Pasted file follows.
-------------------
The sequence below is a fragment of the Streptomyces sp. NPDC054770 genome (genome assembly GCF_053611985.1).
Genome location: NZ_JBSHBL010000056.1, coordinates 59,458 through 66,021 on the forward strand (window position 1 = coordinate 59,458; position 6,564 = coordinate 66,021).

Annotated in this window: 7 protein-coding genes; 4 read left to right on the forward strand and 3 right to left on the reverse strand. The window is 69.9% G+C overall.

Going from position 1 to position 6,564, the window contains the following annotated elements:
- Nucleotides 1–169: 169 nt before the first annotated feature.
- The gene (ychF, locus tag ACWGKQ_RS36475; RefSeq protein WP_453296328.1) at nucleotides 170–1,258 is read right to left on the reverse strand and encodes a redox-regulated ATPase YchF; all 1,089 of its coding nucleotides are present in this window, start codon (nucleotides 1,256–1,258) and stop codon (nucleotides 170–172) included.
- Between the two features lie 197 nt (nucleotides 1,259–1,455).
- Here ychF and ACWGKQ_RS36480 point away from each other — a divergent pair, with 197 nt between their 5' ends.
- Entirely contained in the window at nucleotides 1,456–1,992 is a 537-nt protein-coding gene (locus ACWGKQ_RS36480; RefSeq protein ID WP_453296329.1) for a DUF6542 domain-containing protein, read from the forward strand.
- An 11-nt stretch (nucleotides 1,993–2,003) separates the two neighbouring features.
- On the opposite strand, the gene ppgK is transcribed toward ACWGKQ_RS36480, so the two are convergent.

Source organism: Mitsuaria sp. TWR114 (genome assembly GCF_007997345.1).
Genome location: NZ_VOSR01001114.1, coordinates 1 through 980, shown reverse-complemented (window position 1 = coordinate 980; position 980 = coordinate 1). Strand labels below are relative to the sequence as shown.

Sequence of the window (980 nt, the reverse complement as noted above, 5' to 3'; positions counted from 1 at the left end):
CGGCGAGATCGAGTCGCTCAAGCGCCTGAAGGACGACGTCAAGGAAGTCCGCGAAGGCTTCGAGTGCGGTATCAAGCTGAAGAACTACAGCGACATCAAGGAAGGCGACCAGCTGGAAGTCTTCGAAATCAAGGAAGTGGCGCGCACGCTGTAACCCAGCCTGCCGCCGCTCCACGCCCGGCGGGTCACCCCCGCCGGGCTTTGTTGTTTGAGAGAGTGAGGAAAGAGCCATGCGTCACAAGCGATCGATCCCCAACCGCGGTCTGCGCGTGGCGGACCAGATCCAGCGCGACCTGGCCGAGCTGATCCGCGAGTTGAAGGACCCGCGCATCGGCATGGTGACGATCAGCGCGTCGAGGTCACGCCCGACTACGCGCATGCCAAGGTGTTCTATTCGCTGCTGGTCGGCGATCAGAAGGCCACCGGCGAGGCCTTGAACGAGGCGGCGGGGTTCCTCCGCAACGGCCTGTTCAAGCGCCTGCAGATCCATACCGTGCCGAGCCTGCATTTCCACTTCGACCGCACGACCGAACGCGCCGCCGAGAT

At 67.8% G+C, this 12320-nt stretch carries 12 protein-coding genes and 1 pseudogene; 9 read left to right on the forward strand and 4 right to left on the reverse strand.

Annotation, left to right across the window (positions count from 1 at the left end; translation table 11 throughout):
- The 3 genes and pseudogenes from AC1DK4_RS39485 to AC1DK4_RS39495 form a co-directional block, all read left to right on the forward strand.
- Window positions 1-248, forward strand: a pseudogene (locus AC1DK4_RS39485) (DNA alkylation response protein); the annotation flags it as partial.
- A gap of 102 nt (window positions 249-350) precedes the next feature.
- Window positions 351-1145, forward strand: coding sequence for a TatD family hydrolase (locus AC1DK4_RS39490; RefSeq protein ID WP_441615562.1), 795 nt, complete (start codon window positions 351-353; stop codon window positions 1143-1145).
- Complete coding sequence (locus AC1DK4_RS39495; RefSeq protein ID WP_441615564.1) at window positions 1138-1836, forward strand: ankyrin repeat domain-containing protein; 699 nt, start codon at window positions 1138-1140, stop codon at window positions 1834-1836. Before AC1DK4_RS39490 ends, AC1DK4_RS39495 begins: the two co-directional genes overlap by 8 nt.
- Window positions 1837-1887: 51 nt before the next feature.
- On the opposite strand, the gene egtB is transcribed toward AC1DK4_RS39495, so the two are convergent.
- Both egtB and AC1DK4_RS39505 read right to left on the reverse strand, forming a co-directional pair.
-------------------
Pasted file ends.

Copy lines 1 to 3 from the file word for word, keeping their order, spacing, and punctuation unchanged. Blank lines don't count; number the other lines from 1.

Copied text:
The sequence below is a fragment of the Streptomyces sp. NPDC054770 genome (genome assembly GCF_053611985.1).
Genome location: NZ_JBSHBL010000056.1, coordinates 59,458 through 66,021 on the forward strand (window position 1 = coordinate 59,458; position 6,564 = coordinate 66,021).

Annotated in this window: 7 protein-coding genes; 4 read left to right on the forward strand and 3 right to left on the reverse strand. The window is 69.9% G+C overall.